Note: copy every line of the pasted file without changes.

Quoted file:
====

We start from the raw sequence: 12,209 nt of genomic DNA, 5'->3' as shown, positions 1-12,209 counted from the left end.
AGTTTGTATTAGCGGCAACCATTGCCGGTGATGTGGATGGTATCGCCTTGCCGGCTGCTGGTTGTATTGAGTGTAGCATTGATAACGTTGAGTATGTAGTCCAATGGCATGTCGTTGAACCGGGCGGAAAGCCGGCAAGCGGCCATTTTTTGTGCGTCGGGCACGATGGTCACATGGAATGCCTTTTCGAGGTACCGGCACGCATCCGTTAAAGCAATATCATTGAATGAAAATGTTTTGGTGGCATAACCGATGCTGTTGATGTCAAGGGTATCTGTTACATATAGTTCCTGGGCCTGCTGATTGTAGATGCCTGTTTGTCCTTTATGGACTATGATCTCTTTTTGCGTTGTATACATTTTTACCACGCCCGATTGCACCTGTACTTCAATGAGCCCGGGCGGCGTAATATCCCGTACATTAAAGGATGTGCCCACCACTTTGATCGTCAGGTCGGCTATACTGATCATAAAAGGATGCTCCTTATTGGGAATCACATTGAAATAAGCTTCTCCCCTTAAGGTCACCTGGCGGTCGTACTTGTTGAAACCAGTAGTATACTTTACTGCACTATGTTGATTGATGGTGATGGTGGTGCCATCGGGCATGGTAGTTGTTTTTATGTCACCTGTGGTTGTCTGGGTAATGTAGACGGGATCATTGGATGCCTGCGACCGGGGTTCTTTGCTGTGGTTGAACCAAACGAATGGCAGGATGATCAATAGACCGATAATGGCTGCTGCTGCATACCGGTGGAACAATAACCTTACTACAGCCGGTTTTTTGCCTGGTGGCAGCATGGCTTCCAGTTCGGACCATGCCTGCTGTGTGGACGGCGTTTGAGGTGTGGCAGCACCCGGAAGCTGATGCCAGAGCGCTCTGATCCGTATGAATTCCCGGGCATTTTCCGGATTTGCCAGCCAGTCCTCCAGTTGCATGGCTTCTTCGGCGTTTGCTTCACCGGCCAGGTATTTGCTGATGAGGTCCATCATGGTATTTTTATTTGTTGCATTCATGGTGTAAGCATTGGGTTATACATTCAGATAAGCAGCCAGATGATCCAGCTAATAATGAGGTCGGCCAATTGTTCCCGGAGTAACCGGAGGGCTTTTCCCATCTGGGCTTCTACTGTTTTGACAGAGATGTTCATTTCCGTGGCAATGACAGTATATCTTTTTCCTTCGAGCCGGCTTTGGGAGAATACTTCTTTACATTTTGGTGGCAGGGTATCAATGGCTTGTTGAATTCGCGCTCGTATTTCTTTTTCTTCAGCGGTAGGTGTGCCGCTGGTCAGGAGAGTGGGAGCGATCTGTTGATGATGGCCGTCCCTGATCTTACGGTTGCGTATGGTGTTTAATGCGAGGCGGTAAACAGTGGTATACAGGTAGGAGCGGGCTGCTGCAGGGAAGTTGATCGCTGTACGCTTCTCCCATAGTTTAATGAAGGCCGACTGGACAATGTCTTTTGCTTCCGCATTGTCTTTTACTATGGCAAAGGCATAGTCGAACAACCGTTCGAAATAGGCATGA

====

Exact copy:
We start from the raw sequence: 12,209 nt of genomic DNA, 5'->3' as shown, positions 1-12,209 counted from the left end.
AGTTTGTATTAGCGGCAACCATTGCCGGTGATGTGGATGGTATCGCCTTGCCGGCTGCTGGTTGTATTGAGTGTAGCATTGATAACGTTGAGTATGTAGTCCAATGGCATGTCGTTGAACCGGGCGGAAAGCCGGCAAGCGGCCATTTTTTGTGCGTCGGGCACGATGGTCACATGGAATGCCTTTTCGAGGTACCGGCACGCATCCGTTAAAGCAATATCATTGAATGAAAATGTTTTGGTGGCATAACCGATGCTGTTGATGTCAAGGGTATCTGTTACATATAGTTCCTGGGCCTGCTGATTGTAGATGCCTGTTTGTCCTTTATGGACTATGATCTCTTTTTGCGTTGTATACATTTTTACCACGCCCGATTGCACCTGTACTTCAATGAGCCCGGGCGGCGTAATATCCCGTACATTAAAGGATGTGCCCACCACTTTGATCGTCAGGTCGGCTATACTGATCATAAAAGGATGCTCCTTATTGGGAATCACATTGAAATAAGCTTCTCCCCTTAAGGTCACCTGGCGGTCGTACTTGTTGAAACCAGTAGTATACTTTACTGCACTATGTTGATTGATGGTGATGGTGGTGCCATCGGGCATGGTAGTTGTTTTTATGTCACCTGTGGTTGTCTGGGTAATGTAGACGGGATCATTGGATGCCTGCGACCGGGGTTCTTTGCTGTGGTTGAACCAAACGAATGGCAGGATGATCAATAGACCGATAATGGCTGCTGCTGCATACCGGTGGAACAATAACCTTACTACAGCCGGTTTTTTGCCTGGTGGCAGCATGGCTTCCAGTTCGGACCATGCCTGCTGTGTGGACGGCGTTTGAGGTGTGGCAGCACCCGGAAGCTGATGCCAGAGCGCTCTGATCCGTATGAATTCCCGGGCATTTTCCGGATTTGCCAGCCAGTCCTCCAGTTGCATGGCTTCTTCGGCGTTTGCTTCACCGGCCAGGTATTTGCTGATGAGGTCCATCATGGTATTTTTATTTGTTGCATTCATGGTGTAAGCATTGGGTTATACATTCAGATAAGCAGCCAGATGATCCAGCTAATAATGAGGTCGGCCAATTGTTCCCGGAGTAACCGGAGGGCTTTTCCCATCTGGGCTTCTACTGTTTTGACAGAGATGTTCATTTCCGTGGCAATGACAGTATATCTTTTTCCTTCGAGCCGGCTTTGGGAGAATACTTCTTTACATTTTGGTGGCAGGGTATCAATGGCTTGTTGAATTCGCGCTCGTATTTCTTTTTCTTCAGCGGTAGGTGTGCCGCTGGTCAGGAGAGTGGGAGCGATCTGTTGATGATGGCCGTCCCTGATCTTACGGTTGCGTATGGTGTTTAATGCGAGGCGGTAAACAGTGGTATACAGGTAGGAGCGGGCTGCTGCAGGGAAGTTGATCGCTGTACGCTTCTCCCATAGTTTAATGAAGGCCGACTGGACAATGTCTTTTGCTTCCGCATTGTCTTTTACTATGGCAAAGGCATAGTCGAACAACCGTTCGAAATAGGCATGA